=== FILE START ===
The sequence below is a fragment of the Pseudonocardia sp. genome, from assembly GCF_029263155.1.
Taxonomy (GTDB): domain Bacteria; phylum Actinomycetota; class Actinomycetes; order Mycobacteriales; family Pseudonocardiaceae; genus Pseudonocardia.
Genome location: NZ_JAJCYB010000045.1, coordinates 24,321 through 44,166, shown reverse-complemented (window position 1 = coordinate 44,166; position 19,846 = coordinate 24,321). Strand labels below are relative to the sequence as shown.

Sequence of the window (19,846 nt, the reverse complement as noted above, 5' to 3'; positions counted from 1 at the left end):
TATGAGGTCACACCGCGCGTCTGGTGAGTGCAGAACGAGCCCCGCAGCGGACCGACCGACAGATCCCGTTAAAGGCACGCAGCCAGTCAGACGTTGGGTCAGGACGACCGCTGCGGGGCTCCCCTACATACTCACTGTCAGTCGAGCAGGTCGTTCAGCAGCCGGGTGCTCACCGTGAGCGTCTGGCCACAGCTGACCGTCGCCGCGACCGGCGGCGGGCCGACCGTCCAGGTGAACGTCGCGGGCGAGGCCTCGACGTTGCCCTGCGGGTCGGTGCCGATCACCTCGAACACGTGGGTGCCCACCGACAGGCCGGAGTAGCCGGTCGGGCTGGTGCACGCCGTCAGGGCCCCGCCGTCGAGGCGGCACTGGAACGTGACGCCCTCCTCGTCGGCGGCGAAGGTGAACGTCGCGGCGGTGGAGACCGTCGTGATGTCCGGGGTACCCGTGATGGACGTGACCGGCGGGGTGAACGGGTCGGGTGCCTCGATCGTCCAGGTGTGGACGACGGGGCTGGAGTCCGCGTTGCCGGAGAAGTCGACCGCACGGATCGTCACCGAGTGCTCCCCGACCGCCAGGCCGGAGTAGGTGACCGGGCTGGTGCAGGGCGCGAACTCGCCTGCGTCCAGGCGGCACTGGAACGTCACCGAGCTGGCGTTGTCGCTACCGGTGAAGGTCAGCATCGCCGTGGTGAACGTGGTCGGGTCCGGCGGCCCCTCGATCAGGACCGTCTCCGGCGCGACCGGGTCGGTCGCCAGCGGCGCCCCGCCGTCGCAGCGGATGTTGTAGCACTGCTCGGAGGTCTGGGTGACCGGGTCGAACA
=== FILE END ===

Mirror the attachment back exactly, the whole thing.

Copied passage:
The sequence below is a fragment of the Pseudonocardia sp. genome, from assembly GCF_029263155.1.
Taxonomy (GTDB): domain Bacteria; phylum Actinomycetota; class Actinomycetes; order Mycobacteriales; family Pseudonocardiaceae; genus Pseudonocardia.
Genome location: NZ_JAJCYB010000045.1, coordinates 24,321 through 44,166, shown reverse-complemented (window position 1 = coordinate 44,166; position 19,846 = coordinate 24,321). Strand labels below are relative to the sequence as shown.

Sequence of the window (19,846 nt, the reverse complement as noted above, 5' to 3'; positions counted from 1 at the left end):
TATGAGGTCACACCGCGCGTCTGGTGAGTGCAGAACGAGCCCCGCAGCGGACCGACCGACAGATCCCGTTAAAGGCACGCAGCCAGTCAGACGTTGGGTCAGGACGACCGCTGCGGGGCTCCCCTACATACTCACTGTCAGTCGAGCAGGTCGTTCAGCAGCCGGGTGCTCACCGTGAGCGTCTGGCCACAGCTGACCGTCGCCGCGACCGGCGGCGGGCCGACCGTCCAGGTGAACGTCGCGGGCGAGGCCTCGACGTTGCCCTGCGGGTCGGTGCCGATCACCTCGAACACGTGGGTGCCCACCGACAGGCCGGAGTAGCCGGTCGGGCTGGTGCACGCCGTCAGGGCCCCGCCGTCGAGGCGGCACTGGAACGTGACGCCCTCCTCGTCGGCGGCGAAGGTGAACGTCGCGGCGGTGGAGACCGTCGTGATGTCCGGGGTACCCGTGATGGACGTGACCGGCGGGGTGAACGGGTCGGGTGCCTCGATCGTCCAGGTGTGGACGACGGGGCTGGAGTCCGCGTTGCCGGAGAAGTCGACCGCACGGATCGTCACCGAGTGCTCCCCGACCGCCAGGCCGGAGTAGGTGACCGGGCTGGTGCAGGGCGCGAACTCGCCTGCGTCCAGGCGGCACTGGAACGTCACCGAGCTGGCGTTGTCGCTACCGGTGAAGGTCAGCATCGCCGTGGTGAACGTGGTCGGGTCCGGCGGCCCCTCGATCAGGACCGTCTCCGGCGCGACCGGGTCGGTCGCCAGCGGCGCCCCGCCGTCGCAGCGGATGTTGTAGCACTGCTCGGAGGTCTGGGTGACCGGGTCGAACA